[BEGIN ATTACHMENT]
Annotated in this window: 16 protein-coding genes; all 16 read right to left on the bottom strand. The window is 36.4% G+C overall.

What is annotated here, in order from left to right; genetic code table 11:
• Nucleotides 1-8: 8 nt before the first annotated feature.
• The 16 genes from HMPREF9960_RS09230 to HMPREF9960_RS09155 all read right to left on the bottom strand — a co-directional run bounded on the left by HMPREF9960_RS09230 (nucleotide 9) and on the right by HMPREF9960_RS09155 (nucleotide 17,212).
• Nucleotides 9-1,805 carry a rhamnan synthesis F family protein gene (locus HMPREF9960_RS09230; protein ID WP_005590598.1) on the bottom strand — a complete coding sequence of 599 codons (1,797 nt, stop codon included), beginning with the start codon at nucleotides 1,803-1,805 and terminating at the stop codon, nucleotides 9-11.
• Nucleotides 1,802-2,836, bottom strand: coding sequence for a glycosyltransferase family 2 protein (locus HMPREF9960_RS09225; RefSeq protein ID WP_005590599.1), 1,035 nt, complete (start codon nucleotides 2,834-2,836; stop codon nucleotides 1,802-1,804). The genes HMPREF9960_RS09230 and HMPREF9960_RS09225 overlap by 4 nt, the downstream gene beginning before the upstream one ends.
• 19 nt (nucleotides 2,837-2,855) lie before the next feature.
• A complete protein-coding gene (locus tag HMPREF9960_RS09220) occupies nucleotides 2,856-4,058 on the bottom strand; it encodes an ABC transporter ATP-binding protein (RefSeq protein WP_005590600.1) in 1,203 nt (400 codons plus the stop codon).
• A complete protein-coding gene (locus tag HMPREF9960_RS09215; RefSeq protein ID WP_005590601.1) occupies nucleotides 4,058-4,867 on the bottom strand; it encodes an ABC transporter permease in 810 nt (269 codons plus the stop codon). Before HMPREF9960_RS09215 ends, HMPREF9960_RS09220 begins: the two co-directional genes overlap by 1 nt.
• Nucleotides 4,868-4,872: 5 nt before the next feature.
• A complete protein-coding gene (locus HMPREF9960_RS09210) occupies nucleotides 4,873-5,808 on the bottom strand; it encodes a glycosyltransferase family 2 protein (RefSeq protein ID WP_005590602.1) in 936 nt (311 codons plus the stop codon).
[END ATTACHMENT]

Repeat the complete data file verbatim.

Annotated in this window: 16 protein-coding genes; all 16 read right to left on the bottom strand. The window is 36.4% G+C overall.

What is annotated here, in order from left to right; genetic code table 11:
• Nucleotides 1-8: 8 nt before the first annotated feature.
• The 16 genes from HMPREF9960_RS09230 to HMPREF9960_RS09155 all read right to left on the bottom strand — a co-directional run bounded on the left by HMPREF9960_RS09230 (nucleotide 9) and on the right by HMPREF9960_RS09155 (nucleotide 17,212).
• Nucleotides 9-1,805 carry a rhamnan synthesis F family protein gene (locus HMPREF9960_RS09230; protein ID WP_005590598.1) on the bottom strand — a complete coding sequence of 599 codons (1,797 nt, stop codon included), beginning with the start codon at nucleotides 1,803-1,805 and terminating at the stop codon, nucleotides 9-11.
• Nucleotides 1,802-2,836, bottom strand: coding sequence for a glycosyltransferase family 2 protein (locus HMPREF9960_RS09225; RefSeq protein ID WP_005590599.1), 1,035 nt, complete (start codon nucleotides 2,834-2,836; stop codon nucleotides 1,802-1,804). The genes HMPREF9960_RS09230 and HMPREF9960_RS09225 overlap by 4 nt, the downstream gene beginning before the upstream one ends.
• 19 nt (nucleotides 2,837-2,855) lie before the next feature.
• A complete protein-coding gene (locus tag HMPREF9960_RS09220) occupies nucleotides 2,856-4,058 on the bottom strand; it encodes an ABC transporter ATP-binding protein (RefSeq protein WP_005590600.1) in 1,203 nt (400 codons plus the stop codon).
• A complete protein-coding gene (locus tag HMPREF9960_RS09215; RefSeq protein ID WP_005590601.1) occupies nucleotides 4,058-4,867 on the bottom strand; it encodes an ABC transporter permease in 810 nt (269 codons plus the stop codon). Before HMPREF9960_RS09215 ends, HMPREF9960_RS09220 begins: the two co-directional genes overlap by 1 nt.
• Nucleotides 4,868-4,872: 5 nt before the next feature.
• A complete protein-coding gene (locus HMPREF9960_RS09210) occupies nucleotides 4,873-5,808 on the bottom strand; it encodes a glycosyltransferase family 2 protein (RefSeq protein ID WP_005590602.1) in 936 nt (311 codons plus the stop codon).